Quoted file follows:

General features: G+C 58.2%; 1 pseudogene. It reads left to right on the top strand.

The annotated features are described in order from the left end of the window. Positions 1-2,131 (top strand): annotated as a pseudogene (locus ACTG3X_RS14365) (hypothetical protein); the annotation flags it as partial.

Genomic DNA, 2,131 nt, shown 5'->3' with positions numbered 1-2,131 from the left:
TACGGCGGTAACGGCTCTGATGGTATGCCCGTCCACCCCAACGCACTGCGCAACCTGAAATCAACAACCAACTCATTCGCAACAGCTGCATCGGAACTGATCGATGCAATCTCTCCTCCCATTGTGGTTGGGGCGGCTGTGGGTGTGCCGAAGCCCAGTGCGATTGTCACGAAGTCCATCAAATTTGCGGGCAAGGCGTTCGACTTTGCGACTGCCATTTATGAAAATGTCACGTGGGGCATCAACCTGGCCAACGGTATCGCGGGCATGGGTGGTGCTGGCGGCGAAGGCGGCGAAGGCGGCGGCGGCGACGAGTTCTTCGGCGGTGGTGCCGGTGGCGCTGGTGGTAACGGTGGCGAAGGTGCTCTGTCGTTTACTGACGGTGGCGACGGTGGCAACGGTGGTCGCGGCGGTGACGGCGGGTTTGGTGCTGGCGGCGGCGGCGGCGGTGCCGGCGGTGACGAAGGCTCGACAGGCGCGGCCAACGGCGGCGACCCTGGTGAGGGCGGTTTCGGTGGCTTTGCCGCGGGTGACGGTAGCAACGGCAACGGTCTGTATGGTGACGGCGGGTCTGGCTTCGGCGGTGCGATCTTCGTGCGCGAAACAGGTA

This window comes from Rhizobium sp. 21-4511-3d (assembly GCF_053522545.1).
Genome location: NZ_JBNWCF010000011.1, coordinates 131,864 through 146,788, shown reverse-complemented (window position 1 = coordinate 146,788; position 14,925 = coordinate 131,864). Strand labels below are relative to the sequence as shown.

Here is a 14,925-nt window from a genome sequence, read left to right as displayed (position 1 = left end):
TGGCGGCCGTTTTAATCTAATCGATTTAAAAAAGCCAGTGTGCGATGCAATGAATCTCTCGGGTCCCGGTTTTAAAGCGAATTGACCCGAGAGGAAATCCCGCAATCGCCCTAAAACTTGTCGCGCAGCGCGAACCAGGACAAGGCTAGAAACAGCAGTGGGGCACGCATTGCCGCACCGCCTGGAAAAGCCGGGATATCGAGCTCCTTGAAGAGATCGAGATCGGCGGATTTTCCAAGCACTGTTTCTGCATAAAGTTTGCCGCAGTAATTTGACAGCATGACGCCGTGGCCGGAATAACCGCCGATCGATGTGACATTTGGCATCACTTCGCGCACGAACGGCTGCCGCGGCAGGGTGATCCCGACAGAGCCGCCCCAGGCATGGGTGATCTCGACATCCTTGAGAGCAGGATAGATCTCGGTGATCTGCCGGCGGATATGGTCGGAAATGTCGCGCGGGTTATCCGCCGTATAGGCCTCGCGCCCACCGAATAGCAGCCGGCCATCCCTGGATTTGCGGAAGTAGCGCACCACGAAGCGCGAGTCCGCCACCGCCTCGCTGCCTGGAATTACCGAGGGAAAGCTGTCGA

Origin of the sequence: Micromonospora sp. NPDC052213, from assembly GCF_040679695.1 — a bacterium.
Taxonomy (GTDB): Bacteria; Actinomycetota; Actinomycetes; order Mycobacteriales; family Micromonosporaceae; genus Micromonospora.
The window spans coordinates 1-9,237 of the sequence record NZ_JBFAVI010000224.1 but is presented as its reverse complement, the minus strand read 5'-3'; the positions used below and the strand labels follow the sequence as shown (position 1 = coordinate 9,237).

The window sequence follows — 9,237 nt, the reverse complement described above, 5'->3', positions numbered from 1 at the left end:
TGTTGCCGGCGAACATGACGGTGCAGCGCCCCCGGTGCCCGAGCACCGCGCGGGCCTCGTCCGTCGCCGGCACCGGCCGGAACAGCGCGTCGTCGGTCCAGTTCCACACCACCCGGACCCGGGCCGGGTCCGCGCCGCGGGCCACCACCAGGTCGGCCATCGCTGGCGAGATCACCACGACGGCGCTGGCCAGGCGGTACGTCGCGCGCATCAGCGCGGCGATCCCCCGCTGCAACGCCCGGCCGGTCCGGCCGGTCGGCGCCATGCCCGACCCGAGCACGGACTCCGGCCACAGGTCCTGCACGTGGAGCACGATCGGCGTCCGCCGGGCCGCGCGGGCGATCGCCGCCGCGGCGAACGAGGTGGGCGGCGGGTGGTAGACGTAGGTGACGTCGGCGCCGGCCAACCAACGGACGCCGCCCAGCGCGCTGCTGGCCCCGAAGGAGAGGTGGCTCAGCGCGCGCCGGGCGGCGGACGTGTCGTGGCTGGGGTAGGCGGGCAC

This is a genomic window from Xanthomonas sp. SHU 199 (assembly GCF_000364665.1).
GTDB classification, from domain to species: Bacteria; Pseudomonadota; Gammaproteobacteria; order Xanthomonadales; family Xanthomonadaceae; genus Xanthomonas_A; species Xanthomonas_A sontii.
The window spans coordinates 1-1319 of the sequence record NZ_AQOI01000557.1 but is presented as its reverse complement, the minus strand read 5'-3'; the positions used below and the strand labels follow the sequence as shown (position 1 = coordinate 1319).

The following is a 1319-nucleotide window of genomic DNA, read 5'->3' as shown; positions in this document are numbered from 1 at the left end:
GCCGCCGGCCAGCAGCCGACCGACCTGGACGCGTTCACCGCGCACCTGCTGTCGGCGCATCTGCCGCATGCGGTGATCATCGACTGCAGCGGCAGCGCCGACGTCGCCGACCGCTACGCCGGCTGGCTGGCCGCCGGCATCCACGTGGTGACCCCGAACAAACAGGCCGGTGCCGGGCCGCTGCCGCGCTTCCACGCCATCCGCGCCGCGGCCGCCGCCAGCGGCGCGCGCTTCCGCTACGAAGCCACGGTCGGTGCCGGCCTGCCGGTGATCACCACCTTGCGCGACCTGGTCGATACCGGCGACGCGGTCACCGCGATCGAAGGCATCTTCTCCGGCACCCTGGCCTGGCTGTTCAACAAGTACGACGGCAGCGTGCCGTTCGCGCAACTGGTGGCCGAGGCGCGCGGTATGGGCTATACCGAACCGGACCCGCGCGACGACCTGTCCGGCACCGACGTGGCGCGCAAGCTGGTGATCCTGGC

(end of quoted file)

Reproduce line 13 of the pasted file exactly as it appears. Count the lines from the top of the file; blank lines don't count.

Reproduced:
TGTTGCCGGCGAACATGACGGTGCAGCGCCCCCGGTGCCCGAGCACCGCGCGGGCCTCGTCCGTCGCCGGCACCGGCCGGAACAGCGCGTCGTCGGTCCAGTTCCACACCACCCGGACCCGGGCCGGGTCCGCGCCGCGGGCCACCACCAGGTCGGCCATCGCTGGCGAGATCACCACGACGGCGCTGGCCAGGCGGTACGTCGCGCGCATCAGCGCGGCGATCCCCCGCTGCAACGCCCGGCCGGTCCGGCCGGTCGGCGCCATGCCCGACCCGAGCACGGACTCCGGCCACAGGTCCTGCACGTGGAGCACGATCGGCGTCCGCCGGGCCGCGCGGGCGATCGCCGCCGCGGCGAACGAGGTGGGCGGCGGGTGGTAGACGTAGGTGACGTCGGCGCCGGCCAACCAACGGACGCCGCCCAGCGCGCTGCTGGCCCCGAAGGAGAGGTGGCTCAGCGCGCGCCGGGCGGCGGACGTGTCGTGGCTGGGGTAGGCGGGCAC